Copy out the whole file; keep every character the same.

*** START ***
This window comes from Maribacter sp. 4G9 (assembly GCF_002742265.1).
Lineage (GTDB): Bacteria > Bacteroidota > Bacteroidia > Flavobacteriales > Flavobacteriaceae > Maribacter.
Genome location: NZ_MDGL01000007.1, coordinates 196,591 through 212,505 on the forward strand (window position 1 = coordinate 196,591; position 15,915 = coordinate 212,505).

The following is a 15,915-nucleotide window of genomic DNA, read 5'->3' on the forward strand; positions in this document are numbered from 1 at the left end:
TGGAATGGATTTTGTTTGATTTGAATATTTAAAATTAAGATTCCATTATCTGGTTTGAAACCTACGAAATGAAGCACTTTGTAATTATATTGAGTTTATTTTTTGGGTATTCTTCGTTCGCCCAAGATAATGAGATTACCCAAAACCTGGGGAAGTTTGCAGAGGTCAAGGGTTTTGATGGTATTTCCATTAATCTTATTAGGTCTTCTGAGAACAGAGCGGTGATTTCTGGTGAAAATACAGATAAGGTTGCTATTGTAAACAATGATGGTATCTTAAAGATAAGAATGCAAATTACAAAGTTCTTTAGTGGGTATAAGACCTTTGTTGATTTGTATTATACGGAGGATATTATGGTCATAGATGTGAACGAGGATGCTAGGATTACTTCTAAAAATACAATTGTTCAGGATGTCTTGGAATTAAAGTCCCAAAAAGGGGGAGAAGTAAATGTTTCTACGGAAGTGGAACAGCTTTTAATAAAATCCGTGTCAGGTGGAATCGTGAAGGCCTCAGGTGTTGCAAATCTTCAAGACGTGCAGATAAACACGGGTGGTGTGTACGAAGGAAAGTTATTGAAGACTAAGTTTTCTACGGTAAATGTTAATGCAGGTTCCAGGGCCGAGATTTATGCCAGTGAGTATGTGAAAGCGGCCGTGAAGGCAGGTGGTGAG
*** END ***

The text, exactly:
This window comes from Maribacter sp. 4G9 (assembly GCF_002742265.1).
Lineage (GTDB): Bacteria > Bacteroidota > Bacteroidia > Flavobacteriales > Flavobacteriaceae > Maribacter.
Genome location: NZ_MDGL01000007.1, coordinates 196,591 through 212,505 on the forward strand (window position 1 = coordinate 196,591; position 15,915 = coordinate 212,505).

The following is a 15,915-nucleotide window of genomic DNA, read 5'->3' on the forward strand; positions in this document are numbered from 1 at the left end:
TGGAATGGATTTTGTTTGATTTGAATATTTAAAATTAAGATTCCATTATCTGGTTTGAAACCTACGAAATGAAGCACTTTGTAATTATATTGAGTTTATTTTTTGGGTATTCTTCGTTCGCCCAAGATAATGAGATTACCCAAAACCTGGGGAAGTTTGCAGAGGTCAAGGGTTTTGATGGTATTTCCATTAATCTTATTAGGTCTTCTGAGAACAGAGCGGTGATTTCTGGTGAAAATACAGATAAGGTTGCTATTGTAAACAATGATGGTATCTTAAAGATAAGAATGCAAATTACAAAGTTCTTTAGTGGGTATAAGACCTTTGTTGATTTGTATTATACGGAGGATATTATGGTCATAGATGTGAACGAGGATGCTAGGATTACTTCTAAAAATACAATTGTTCAGGATGTCTTGGAATTAAAGTCCCAAAAAGGGGGAGAAGTAAATGTTTCTACGGAAGTGGAACAGCTTTTAATAAAATCCGTGTCAGGTGGAATCGTGAAGGCCTCAGGTGTTGCAAATCTTCAAGACGTGCAGATAAACACGGGTGGTGTGTACGAAGGAAAGTTATTGAAGACTAAGTTTTCTACGGTAAATGTTAATGCAGGTTCCAGGGCCGAGATTTATGCCAGTGAGTATGTGAAAGCGGCCGTGAAGGCAGGTGGTGAG